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Domestic Problems Impact Economy, Indian PM Says

Indian Prime Minister Manmohan Singh, center, talks to the media in New Delhi, August 8, 2012.
Indian Prime Minister Manmohan Singh, center, talks to the media in New Delhi, August 8, 2012.
NEW DELHI — India’s prime minister has warned that failure to boost economic growth could impact national security. Manmohan Singh promises to improve conditions to reverse the country’s economic slump.

Addressing the nation on Wednesday, Singh said lack of political consensus is holding back efforts to create an environment for rapid economic growth.

He was speaking from the ramparts of the historic Red Fort in New Delhi on the occasion of the 65th anniversary of India’s independence from British rule.

The prime minister says global economic woes are affecting India, but the country also needs to resolve domestic problems to speed up growth.

Singh says the downward trend could also affect national security. He did not elaborate -- but worries are growing that flagging growth is hurting efforts to create new jobs in one of the world’s youngest and most populous countries.

During the past year, opposition parties and Singh’s own political allies, have held back the government from liberalizing the economy. Investment has been plunging.
The prime minister pledged to do everything possible to create better conditions for foreign investors.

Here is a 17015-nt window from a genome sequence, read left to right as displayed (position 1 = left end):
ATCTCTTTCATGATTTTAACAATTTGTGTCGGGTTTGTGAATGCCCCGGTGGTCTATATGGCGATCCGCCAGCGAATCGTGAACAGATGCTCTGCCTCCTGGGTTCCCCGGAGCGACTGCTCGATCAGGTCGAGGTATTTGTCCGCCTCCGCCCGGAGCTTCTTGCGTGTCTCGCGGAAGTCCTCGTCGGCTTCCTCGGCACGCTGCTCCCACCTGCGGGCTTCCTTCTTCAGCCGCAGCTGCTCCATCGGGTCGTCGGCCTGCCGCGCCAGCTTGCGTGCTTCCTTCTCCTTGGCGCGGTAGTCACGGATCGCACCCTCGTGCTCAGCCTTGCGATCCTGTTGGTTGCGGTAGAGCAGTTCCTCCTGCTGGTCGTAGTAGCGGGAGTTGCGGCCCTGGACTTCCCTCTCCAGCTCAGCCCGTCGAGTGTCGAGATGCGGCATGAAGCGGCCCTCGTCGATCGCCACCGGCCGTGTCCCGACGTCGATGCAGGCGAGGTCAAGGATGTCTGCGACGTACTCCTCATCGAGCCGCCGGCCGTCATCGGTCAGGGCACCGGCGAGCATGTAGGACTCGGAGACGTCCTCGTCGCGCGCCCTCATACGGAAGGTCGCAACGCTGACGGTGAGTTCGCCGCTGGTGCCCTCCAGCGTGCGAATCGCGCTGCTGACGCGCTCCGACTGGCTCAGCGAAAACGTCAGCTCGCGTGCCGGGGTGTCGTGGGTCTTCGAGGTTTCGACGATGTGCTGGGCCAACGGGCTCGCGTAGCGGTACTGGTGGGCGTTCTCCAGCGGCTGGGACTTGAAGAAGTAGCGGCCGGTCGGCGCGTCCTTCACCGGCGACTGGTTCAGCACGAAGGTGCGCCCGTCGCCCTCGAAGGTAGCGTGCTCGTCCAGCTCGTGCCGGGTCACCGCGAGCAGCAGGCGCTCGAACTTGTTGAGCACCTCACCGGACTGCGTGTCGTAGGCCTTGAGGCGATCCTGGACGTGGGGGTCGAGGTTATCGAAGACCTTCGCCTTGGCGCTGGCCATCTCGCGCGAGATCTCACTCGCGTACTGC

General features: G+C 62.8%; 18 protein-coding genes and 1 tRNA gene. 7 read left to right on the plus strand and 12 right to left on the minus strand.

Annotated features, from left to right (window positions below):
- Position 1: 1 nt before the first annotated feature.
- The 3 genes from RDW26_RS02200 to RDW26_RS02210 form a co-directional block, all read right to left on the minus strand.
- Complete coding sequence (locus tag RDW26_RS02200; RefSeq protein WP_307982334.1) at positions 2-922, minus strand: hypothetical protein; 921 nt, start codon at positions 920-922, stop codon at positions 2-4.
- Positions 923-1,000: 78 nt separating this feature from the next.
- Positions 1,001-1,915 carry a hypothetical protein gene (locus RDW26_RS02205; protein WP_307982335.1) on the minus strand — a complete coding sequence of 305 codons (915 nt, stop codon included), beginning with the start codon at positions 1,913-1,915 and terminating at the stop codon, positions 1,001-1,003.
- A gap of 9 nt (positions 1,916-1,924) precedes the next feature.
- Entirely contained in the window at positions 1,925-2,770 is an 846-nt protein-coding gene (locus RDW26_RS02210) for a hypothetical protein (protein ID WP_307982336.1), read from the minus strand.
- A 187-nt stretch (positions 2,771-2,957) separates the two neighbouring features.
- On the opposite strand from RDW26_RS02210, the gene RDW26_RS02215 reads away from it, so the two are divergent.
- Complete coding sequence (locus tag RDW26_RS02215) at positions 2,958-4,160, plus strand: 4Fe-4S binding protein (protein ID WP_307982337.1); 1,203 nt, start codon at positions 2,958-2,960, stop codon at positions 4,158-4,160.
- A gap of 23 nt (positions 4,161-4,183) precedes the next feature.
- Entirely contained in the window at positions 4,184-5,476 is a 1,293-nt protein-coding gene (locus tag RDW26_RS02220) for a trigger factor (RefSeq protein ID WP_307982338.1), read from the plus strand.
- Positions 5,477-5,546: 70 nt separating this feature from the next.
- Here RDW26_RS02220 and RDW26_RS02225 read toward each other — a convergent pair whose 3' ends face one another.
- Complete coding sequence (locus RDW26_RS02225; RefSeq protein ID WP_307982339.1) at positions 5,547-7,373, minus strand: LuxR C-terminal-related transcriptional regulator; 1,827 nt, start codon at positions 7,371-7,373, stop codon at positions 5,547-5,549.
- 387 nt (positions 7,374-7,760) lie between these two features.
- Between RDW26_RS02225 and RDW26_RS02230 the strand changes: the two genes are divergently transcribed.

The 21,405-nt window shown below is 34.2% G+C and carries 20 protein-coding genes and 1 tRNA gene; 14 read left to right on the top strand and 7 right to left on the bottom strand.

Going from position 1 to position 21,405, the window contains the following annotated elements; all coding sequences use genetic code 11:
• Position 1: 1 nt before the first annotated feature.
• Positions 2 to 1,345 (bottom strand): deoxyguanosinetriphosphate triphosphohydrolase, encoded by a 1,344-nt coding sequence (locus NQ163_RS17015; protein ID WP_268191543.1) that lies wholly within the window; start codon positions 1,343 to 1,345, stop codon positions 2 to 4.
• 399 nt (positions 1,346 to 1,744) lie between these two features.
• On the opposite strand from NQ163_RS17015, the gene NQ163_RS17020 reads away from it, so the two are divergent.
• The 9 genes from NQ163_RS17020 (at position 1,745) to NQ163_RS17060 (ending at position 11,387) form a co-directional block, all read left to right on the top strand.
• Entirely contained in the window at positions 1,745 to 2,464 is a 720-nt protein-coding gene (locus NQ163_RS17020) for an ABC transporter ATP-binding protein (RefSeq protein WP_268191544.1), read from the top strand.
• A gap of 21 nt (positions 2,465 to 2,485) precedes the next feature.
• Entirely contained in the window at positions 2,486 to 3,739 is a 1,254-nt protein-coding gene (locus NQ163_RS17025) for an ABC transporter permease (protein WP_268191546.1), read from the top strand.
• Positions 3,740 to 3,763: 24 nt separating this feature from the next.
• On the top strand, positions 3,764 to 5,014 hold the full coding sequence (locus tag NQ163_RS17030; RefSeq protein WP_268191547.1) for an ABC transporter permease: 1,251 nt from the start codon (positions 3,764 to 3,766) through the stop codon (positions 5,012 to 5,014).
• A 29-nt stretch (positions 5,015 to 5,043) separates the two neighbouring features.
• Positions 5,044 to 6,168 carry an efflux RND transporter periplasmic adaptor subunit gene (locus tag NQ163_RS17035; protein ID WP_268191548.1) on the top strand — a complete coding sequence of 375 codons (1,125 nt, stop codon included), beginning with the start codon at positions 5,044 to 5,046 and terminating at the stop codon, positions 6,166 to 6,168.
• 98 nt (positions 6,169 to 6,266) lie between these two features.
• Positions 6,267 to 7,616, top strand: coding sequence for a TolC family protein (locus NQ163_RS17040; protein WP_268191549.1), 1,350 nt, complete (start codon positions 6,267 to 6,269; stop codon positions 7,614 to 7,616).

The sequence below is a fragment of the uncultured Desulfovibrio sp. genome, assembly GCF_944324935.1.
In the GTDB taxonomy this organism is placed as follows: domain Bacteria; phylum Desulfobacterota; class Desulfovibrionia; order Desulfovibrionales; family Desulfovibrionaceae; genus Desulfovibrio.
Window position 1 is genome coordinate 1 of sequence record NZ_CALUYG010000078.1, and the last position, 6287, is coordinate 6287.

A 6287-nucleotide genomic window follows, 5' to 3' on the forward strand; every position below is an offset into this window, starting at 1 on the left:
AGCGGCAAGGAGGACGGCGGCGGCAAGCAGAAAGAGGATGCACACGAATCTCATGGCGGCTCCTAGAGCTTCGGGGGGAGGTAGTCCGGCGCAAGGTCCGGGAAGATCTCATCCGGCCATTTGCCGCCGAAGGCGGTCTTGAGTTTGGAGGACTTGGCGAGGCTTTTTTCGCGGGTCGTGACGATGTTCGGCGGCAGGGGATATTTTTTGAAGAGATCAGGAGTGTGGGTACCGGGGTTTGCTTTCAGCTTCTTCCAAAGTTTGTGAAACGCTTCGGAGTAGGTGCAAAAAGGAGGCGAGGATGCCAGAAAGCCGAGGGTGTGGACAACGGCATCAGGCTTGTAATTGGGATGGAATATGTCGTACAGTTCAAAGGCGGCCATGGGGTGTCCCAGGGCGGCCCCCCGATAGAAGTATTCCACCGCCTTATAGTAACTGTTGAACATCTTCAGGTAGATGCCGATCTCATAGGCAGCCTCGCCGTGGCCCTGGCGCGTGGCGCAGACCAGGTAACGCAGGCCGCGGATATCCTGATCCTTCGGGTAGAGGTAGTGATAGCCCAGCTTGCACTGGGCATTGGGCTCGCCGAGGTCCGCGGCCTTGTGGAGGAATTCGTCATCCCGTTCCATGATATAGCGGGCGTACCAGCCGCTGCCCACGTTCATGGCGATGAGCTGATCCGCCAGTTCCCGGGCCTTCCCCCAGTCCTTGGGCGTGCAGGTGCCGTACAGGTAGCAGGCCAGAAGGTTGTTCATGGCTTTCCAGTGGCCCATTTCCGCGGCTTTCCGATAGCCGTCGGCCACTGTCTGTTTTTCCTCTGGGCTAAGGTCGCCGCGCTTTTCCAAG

He says that to attract foreign capital, India will have to create confidence at the international level that there are no barriers to investment in India.

That could be a signal that the government will press ahead with contentious economic reforms such as opening up the retail sector to foreign investors, which were blocked both by opposition parties and Singh’s own allies.

Singh expressed optimism that India’s economic woes will be brief, and that the economy will expand at a brisker pace compared to last year’s 6.5 percent growth rate. He says ambitious measures to accelerate infrastructure development and add new roads, railways and ports will boost growth.

The prime minister also called on political parties to pass legislation to reduce corruption and make the government more accountable. Civil society movements in the past year have pressed for a tough law to punish graft, but the measure has not yet received parliament’s approval. That has raised public discontent.

Singh’s government was re-elected three-and-a-half years ago. But in the past year the prime minister -- a well known economist -- has faced widespread criticism for allowing the economy to drift. Although he has a reputation for personal honesty, he has also been blamed for not doing enough to control corruption. Political analysts say both issues will get greater prominence as the country prepares for the 2014 general elections.